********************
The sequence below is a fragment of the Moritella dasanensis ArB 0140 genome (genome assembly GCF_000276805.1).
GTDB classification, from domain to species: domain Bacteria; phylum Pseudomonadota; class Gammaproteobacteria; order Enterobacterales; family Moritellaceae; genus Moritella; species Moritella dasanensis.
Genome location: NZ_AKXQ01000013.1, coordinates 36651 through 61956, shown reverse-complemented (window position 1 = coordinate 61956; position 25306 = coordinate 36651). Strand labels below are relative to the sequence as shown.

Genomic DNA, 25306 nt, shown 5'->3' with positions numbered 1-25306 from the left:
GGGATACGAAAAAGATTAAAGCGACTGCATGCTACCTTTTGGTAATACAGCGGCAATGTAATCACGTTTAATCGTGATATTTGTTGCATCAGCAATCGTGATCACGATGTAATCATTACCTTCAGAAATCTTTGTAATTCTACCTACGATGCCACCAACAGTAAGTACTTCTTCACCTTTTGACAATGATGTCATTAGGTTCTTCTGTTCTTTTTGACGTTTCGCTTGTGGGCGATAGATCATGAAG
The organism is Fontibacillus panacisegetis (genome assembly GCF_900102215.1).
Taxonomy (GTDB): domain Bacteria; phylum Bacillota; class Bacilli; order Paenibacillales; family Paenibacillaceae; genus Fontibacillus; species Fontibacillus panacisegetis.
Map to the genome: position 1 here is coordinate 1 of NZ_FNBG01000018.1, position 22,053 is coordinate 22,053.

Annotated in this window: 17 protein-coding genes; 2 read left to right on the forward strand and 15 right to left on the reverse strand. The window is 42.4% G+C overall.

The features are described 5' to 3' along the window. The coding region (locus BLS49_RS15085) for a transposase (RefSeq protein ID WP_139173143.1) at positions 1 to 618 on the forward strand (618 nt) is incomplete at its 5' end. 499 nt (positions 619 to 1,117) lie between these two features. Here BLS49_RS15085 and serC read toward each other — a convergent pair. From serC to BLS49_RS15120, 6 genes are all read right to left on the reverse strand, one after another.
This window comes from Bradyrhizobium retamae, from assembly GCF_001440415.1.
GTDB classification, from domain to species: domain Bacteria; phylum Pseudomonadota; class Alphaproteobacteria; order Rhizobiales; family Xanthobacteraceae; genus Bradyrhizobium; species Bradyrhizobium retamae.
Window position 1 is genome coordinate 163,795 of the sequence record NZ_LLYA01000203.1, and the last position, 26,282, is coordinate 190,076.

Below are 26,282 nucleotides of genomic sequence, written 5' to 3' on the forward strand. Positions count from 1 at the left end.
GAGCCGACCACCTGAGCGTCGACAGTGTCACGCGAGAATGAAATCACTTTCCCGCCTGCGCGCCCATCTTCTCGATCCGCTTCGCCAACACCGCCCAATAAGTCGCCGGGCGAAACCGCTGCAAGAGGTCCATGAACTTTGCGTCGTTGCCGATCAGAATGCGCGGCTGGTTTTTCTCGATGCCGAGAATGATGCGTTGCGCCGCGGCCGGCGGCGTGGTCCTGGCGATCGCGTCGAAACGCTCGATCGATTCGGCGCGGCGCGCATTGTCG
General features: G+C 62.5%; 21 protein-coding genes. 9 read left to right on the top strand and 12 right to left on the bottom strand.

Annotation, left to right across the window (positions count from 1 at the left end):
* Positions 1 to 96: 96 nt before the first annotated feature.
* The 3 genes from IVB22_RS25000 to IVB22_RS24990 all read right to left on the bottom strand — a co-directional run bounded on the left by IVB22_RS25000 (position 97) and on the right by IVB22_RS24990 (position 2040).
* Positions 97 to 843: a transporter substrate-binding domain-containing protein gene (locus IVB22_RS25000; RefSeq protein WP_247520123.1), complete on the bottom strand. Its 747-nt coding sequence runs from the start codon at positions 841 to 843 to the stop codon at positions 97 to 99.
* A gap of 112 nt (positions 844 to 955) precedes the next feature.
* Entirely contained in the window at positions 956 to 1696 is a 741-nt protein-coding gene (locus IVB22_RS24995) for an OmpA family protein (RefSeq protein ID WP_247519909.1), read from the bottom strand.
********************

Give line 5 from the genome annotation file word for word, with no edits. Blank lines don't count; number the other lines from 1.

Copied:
GGGATACGAAAAAGATTAAAGCGACTGCATGCTACCTTTTGGTAATACAGCGGCAATGTAATCACGTTTAATCGTGATATTTGTTGCATCAGCAATCGTGATCACGATGTAATCATTACCTTCAGAAATCTTTGTAATTCTACCTACGATGCCACCAACAGTAAGTACTTCTTCACCTTTTGACAATGATGTCATTAGGTTCTTCTGTTCTTTTTGACGTTTCGCTTGTGGGCGATAGATCATGAAG